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January 6, 1999

Reducing Treatment Delay and Improving Diagnostic Accuracy for Patients With Acute Stroke—Reply

Author Affiliations

Margaret A.Winker, MDIndividualAuthorPhil B.FontanarosaMD, Senior EditorsIndividualAuthor

JAMA. 1999;281(1):31-34. doi:10-1001/pubs.JAMA-ISSN-0098-7484-281-1-jbk0106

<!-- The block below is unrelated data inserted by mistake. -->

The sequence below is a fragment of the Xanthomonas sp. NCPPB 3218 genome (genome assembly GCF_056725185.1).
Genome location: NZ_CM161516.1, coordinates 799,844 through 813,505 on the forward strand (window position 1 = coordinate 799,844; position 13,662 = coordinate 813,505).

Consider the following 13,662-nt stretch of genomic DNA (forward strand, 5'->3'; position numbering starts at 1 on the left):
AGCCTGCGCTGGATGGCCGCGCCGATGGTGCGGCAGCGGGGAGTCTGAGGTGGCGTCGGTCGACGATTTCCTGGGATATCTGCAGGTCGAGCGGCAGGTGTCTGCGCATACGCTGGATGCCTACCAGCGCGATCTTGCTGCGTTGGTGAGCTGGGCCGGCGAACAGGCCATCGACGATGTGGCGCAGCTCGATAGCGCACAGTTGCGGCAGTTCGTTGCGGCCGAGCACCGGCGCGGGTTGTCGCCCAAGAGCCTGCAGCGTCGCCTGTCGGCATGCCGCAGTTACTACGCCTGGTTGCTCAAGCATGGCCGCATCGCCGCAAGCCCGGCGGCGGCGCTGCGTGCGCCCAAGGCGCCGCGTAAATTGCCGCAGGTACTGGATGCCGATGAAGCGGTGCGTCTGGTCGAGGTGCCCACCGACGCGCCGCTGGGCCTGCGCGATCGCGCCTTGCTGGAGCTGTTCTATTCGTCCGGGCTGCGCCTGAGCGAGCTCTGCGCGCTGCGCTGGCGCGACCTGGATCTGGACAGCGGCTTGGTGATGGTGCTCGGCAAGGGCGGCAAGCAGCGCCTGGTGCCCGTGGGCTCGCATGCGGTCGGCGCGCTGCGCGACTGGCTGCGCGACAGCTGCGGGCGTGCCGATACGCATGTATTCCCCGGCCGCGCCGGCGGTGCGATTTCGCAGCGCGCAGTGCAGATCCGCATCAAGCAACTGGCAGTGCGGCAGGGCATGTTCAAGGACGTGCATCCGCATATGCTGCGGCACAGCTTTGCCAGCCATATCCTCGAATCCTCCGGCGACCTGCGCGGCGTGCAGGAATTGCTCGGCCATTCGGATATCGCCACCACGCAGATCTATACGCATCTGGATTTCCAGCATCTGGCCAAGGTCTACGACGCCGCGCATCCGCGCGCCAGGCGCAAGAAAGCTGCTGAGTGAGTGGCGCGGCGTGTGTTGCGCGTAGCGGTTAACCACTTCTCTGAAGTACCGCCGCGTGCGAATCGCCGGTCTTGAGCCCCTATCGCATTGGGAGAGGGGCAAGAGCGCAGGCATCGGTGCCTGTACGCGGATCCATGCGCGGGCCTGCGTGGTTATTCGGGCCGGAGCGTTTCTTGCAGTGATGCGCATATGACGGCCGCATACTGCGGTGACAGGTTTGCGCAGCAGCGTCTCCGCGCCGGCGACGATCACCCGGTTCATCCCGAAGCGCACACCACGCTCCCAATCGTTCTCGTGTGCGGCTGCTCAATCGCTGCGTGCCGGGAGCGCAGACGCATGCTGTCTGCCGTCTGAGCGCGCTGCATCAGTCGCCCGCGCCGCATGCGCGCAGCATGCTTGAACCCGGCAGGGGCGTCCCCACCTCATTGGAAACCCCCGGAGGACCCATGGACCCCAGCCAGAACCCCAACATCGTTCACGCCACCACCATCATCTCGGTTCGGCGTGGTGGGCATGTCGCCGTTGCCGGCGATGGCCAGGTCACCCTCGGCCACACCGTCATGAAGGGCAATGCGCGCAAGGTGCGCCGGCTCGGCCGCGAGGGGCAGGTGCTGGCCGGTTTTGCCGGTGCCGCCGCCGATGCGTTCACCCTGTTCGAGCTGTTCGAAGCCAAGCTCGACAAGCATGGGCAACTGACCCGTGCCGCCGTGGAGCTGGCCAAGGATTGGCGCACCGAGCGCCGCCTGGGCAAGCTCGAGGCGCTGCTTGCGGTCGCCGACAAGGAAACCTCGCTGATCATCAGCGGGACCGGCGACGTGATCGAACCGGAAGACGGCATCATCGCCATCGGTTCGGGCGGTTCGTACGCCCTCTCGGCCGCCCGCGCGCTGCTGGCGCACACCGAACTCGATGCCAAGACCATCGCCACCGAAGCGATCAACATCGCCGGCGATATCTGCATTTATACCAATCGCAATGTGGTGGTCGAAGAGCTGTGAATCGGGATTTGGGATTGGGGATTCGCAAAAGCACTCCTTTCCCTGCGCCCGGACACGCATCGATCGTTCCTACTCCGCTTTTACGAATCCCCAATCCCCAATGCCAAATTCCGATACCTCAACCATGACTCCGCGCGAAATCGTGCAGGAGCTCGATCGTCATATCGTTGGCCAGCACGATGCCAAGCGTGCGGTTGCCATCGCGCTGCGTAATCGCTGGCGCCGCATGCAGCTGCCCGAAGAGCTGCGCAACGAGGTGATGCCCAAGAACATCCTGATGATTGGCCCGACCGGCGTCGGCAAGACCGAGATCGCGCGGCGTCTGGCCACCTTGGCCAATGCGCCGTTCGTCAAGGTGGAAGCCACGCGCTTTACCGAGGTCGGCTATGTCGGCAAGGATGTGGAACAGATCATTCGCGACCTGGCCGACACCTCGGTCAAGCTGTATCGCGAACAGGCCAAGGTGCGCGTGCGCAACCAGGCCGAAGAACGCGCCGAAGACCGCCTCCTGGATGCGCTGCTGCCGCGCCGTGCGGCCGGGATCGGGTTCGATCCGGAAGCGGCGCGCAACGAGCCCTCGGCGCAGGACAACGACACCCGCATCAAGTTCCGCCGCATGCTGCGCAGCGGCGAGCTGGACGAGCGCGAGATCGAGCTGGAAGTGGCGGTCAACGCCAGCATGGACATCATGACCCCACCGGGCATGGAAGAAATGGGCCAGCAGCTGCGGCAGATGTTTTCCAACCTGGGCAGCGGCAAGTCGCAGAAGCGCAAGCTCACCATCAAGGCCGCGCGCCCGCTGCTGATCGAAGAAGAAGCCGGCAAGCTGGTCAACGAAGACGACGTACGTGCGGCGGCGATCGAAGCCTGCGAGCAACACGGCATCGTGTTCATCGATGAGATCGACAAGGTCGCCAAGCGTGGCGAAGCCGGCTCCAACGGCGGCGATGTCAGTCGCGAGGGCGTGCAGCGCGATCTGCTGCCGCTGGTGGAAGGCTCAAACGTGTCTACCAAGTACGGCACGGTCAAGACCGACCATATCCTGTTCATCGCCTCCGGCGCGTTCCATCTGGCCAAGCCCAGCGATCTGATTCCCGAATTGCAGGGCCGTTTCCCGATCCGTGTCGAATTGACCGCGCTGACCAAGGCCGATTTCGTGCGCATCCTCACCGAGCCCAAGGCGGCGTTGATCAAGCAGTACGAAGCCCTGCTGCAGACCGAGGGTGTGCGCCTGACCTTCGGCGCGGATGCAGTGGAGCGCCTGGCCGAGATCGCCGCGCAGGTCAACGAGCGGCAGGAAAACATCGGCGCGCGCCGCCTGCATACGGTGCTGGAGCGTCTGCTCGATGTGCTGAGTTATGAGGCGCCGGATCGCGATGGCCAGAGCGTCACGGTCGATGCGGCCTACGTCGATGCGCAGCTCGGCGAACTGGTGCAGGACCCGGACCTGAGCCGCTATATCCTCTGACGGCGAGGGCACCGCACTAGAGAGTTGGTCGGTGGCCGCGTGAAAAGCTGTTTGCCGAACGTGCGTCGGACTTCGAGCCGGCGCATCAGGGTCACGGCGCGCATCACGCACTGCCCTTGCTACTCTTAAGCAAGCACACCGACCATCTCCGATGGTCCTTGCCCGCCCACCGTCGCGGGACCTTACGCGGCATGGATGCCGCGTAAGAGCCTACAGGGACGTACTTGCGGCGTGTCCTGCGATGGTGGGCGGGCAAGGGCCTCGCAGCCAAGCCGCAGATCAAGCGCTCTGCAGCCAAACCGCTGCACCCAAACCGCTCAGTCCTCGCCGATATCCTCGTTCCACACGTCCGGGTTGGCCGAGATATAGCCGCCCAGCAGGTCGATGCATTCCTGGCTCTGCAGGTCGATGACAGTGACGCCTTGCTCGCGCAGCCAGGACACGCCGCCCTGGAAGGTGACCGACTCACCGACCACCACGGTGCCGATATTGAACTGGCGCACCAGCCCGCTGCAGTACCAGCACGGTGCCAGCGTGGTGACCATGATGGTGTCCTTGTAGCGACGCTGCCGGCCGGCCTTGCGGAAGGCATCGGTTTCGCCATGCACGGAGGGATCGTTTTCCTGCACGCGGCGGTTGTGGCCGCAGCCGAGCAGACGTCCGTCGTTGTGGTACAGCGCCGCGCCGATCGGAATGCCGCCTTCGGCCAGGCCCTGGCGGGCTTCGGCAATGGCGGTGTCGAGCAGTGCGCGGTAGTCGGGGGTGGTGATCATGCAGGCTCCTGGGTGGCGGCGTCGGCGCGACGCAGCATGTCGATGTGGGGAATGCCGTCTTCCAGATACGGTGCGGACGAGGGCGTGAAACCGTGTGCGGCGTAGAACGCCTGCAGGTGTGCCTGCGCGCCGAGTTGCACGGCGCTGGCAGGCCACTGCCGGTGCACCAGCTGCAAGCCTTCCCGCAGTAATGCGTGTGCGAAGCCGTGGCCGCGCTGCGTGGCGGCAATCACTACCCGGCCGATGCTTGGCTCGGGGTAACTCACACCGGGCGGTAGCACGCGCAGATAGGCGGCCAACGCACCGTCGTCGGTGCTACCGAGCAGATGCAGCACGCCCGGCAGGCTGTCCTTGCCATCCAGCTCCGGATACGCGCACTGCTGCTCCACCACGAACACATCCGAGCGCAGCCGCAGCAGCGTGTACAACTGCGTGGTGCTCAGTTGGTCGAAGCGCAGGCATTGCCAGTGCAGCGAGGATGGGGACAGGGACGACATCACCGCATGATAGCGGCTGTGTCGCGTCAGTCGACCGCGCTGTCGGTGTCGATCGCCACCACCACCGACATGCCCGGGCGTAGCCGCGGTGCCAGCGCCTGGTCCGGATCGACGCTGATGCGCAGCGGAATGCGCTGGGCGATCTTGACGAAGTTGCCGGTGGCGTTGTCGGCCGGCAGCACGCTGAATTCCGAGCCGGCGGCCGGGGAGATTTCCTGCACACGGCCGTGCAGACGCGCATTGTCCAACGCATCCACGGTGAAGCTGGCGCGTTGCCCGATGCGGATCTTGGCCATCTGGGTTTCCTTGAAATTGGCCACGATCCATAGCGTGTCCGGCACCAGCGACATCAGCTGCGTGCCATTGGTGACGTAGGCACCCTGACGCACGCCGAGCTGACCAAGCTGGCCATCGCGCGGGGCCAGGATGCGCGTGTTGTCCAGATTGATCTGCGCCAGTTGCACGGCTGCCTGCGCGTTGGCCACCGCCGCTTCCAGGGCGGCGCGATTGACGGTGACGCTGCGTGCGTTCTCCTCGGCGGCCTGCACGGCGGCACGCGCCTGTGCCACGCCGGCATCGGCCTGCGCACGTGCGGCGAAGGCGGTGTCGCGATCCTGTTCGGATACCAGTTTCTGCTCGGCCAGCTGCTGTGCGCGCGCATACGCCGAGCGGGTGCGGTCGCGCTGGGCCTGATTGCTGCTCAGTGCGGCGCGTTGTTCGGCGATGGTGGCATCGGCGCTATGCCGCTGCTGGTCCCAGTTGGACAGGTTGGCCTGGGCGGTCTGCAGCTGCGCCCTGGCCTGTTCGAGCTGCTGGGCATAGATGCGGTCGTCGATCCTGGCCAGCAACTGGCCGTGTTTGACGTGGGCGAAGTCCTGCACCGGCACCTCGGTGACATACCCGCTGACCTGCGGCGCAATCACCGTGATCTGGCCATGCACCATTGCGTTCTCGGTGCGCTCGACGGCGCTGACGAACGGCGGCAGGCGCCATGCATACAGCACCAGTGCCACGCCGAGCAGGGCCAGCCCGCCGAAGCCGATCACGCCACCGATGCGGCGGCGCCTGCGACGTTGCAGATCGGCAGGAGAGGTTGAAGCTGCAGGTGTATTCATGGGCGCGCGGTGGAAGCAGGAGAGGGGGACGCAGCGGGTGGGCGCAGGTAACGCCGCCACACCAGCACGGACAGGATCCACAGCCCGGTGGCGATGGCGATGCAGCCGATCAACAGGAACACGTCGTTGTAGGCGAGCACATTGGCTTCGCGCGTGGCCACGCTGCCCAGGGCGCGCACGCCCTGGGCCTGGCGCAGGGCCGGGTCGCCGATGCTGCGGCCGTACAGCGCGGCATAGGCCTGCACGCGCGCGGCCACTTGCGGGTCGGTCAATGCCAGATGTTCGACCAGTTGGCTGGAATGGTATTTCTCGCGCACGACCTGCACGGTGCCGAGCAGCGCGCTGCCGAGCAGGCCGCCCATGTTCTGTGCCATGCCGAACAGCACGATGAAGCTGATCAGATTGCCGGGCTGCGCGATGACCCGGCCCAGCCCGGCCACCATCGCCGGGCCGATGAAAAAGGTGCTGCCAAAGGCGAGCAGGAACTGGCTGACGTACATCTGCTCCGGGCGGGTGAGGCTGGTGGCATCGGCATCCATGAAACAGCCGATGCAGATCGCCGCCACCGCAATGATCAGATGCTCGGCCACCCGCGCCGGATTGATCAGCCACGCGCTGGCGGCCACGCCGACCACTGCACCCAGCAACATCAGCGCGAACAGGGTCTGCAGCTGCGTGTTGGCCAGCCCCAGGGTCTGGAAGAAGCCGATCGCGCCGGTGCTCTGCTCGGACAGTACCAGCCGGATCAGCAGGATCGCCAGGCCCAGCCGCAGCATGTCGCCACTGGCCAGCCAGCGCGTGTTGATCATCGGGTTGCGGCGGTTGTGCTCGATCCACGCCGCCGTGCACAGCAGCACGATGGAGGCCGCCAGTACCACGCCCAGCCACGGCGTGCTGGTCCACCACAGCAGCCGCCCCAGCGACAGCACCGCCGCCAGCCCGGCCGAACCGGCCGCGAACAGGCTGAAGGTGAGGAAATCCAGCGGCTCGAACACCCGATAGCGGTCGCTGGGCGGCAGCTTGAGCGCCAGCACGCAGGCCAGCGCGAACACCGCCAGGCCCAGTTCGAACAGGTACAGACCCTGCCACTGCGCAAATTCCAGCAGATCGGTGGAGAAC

In Reply: Drs Mines and Rosenzweig point out that the case mix of easy and difficult scans will greatly influence average performance and that our subjects' average performance may not be representative of these subjects' average performance on a series of scans of patients presenting in the community. While we suspect that intracerebral hemorrhages that are difficult to diagnose are less common in community practice than in our study, our study did not include other forms of intracranial bleeding (small epidural hematomas, chronic subdural hematomas, and subarachnoid bleeds) that may be more challenging to detect. Our collection of acute cerebral infarction scans included "easy" ones seldom seen in patients who meet criteria for thrombolysis (presenting within 3 hours of symptom onset). Therefore, the average difficulty of the infarctions shown to our subjects was likely much lower than the average difficulty of infarction scans seen in practice. Overall, we are uncertain whether our scan pool's case mix was harder or easier than that of a series of actual cases seen in the community. As an initial investigation, our study focused on characterizing the physicians' ability to interpret various kinds of scans rather than on measuring exact "actual practice" performance. We agree that better characterization of actual performance would be worthwhile.